International Journal of Science and Research (IJSR)

International Journal of Science and Research (IJSR)
Call for Papers | Fully Refereed | Open Access | Double Blind Peer Reviewed

ISSN: 2319-7064

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Research Paper | Medical Surgical | India | Volume 8 Issue 1, January 2019

Conventional Vs Pin-less Navigation Technique in Total Knee Replacement in Western Indian Population

Dr. Abhishek Shinde | Dr. Gaurav Chaudhari

Abstract: Conventional Vs Pin-less Navigation technique in Total knee replacement in Western Indian population. Dr. Abhishek Shinde INTRODUCTION: Knee osteoarthritis represents a major health issue. Total knee replacement (TKR) has been established as standard therapy for severe osteoarthritis. Restoration of the mechanical axis is a main objective in TKR, as it is attributed to good long-term results. The success of this procedure as measured by pain relief, improved function, greater patient satisfaction, and implant longevity is predicated on a number of factors. These include prosthetic factors such as implant size, tribology, geometry, alignment, and position; patient factors including size, weight, activity, the existence of medical comorbidities, psychological, and physiological response to joint surgery; and surgical factors including surgical skill and experience, duration of surgery, appropriate preparation, and implantation of the prosthesis. The longevity of total knee prosthesis depends mostly on the correct alignment (Frontal, Sagittal & Axial) of the prosthetic components, soft tissue balancing & restoring the mechanical axis of lower limb (1). Recently, there has been greater focus on surgical technique and its relationship to implant performance and survival (2). In addition, greater attention is being paid to reducing surgical trauma through less invasive surgery and better implant positioning through computer-assisted surgery (CAS) (3). Numerous radiological and clinical studies have proven that computer-assisted total knee replacements (CAS-TKR) are more precise regarding limb alignment reconstruction as well as implant position compared to the conventional technique. In spite of its valuable advantages, the navigation technique is still not used as routine. (4) Main limitations are higher costs and additional time required for the surgical procedure. (5, 6) Further disadvantages are a prolonged training curve for new users (7, 8) and morbidity due to the placement of bony reference arrays such as fractures and infections (9, 10) The use of computer-assisted navigation is increasingly favored by Orthopaedics surgeons in total knee arthroplasty (TKA) because of reported advantages in literature including increased precision of individual component placement, (11) correlation with better knee function and quality of life (12) as well as a reduced number of outliers in obtaining neutral mechanical alignment. (13) Initial navigated systems used separate femoral and tibial diaphysis reference tracker pins which resulted in the occurrence of tracker pin-associated complications (14) In addition to a longer duration of surgery. (15) Pinless navigation systems were thus developed to harness the advantages in mechanical alignment of a computer-navigated TKA while essentially eliminating tracker pin-associated complications. The differences in surgical setup between a pinned versus painless computer-assisted surgery (CAS) setup in TKA surgery. The current literature comparing pinless-navigated TKA with CAS with conventional TKA revealed improved lower limb alignment and placement of components without significant difference in early post-operative function and range of movement although a longer duration of surgery was required. (16, 17, 18) Total knee replacement (TKR) surgery has become a commonly performed and highly successful surgical procedure. Recent innovations have improved both early and long term results. Navigation is the most significant advance in instrumentation for total knee replacement over the last decade. Although systemic reviews of TKA with CAS assisted by tracker pins have revealed no difference in clinical outcomes when compared to conventional TKA, there is a paucity of data describing the clinical outcomes in patients who underwent TKA with CAS using pinless navigation. The purpose of this study was to compare the clinical function, alignment, and survivorship of the component in primary total knee replacement (TKR) using navigation versus conventional surgical technique at 1- and 2-year follow-up. MATERIALS & METHODS: The patients included had osteoarthritis, Rheumatoid Arthritis or Ankylosing Spondylitis of the knee. All the patients were operated on by adult reconstruction surgeon trained in Conventional TKR & navigated TKR. A total of 16 patients met the inclusion criteria and were screened for enrolment in the study; all of them provided informed consent, all patients were randomized. After giving informed consent, 16 patients were randomized to undergo a navigated or conventional procedure. Unilateral as well as bilateral knees were included in this study. The assignment of the knee to navigation or not was done randomly and in which 12 knees were operated by computed assisted pinless navigation and remaining 15 knees were operated by conventional method of total knee replacement. Randomization was based on a permutation algorithm without stratification and admini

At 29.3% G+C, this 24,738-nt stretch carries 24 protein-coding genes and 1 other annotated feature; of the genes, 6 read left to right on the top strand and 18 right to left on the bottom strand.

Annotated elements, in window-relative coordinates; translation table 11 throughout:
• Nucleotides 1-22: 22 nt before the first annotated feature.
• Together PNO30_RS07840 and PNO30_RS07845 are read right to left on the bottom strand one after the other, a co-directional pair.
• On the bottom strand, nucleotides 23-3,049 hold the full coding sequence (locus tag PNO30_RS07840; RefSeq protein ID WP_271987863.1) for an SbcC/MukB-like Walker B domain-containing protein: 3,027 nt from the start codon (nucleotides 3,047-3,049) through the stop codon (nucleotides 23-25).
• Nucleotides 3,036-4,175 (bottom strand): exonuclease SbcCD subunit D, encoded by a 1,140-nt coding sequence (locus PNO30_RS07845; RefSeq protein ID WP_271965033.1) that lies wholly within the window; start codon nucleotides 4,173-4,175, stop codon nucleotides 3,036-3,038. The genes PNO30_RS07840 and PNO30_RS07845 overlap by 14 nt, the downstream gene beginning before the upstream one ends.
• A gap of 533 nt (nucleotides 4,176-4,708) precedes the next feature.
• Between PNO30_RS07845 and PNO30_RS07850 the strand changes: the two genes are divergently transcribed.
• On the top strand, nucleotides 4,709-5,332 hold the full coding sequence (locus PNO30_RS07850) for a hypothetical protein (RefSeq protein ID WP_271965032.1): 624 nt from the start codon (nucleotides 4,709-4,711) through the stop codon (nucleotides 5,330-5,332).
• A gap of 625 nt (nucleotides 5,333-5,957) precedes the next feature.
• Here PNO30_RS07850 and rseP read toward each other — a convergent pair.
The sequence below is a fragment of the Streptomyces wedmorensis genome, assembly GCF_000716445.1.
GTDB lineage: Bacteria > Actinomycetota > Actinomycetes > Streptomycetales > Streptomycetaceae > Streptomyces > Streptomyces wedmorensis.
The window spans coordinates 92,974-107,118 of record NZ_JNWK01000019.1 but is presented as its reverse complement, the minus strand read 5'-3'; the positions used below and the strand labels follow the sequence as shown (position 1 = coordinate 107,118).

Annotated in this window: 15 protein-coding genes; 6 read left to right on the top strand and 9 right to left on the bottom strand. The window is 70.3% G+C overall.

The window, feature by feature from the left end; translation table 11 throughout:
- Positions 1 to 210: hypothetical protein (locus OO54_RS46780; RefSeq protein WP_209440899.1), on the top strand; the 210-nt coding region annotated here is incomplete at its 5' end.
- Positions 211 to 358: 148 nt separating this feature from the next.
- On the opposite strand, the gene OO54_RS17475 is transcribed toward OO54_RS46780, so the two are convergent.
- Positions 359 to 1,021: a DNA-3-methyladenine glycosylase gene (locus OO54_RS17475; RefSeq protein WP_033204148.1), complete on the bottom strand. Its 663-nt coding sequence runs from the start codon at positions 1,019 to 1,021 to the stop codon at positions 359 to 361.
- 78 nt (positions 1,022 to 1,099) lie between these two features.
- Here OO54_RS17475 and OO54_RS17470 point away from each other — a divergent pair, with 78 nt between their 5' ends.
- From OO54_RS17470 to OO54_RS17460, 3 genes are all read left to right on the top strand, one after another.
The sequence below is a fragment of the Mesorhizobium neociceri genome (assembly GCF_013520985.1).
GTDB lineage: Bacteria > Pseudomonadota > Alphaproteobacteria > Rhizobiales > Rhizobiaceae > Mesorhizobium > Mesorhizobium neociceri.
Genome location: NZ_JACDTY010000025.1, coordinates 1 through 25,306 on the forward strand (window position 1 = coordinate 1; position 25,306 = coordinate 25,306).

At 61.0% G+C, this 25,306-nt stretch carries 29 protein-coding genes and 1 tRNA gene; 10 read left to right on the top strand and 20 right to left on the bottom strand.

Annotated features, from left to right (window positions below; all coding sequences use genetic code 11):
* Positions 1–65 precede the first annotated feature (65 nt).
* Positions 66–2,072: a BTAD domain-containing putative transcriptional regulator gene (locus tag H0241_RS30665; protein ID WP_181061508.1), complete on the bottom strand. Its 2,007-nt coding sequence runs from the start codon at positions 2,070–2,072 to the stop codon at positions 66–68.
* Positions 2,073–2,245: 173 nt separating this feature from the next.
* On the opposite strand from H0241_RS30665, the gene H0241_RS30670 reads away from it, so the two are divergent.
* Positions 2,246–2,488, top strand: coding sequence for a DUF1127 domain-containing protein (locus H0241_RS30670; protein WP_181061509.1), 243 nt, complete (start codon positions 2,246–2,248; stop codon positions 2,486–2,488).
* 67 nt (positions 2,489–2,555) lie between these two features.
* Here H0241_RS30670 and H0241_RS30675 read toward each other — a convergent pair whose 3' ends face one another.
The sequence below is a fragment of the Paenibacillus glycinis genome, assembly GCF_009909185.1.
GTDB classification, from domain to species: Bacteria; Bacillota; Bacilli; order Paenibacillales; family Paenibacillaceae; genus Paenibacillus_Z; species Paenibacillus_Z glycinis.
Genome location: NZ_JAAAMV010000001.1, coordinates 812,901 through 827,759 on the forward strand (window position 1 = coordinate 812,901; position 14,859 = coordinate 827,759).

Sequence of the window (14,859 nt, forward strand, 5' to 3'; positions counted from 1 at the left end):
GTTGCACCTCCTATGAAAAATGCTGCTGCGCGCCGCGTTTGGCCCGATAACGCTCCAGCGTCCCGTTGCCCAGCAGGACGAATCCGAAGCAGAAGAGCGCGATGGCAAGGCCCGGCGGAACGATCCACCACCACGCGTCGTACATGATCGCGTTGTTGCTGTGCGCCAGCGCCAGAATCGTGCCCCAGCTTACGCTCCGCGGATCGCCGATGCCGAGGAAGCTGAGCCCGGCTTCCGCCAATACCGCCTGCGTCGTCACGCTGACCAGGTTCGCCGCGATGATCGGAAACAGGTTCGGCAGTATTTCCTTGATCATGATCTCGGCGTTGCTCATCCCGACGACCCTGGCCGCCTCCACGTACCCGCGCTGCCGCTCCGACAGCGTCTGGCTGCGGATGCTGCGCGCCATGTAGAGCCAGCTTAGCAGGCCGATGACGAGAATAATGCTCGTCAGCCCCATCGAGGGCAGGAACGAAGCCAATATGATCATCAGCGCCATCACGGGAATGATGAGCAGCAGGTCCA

Keywords: TKA, Pinless Navigation, Conventional TKA

Edition: Volume 8 Issue 1, January 2019,

Pages: 1496 - 1500

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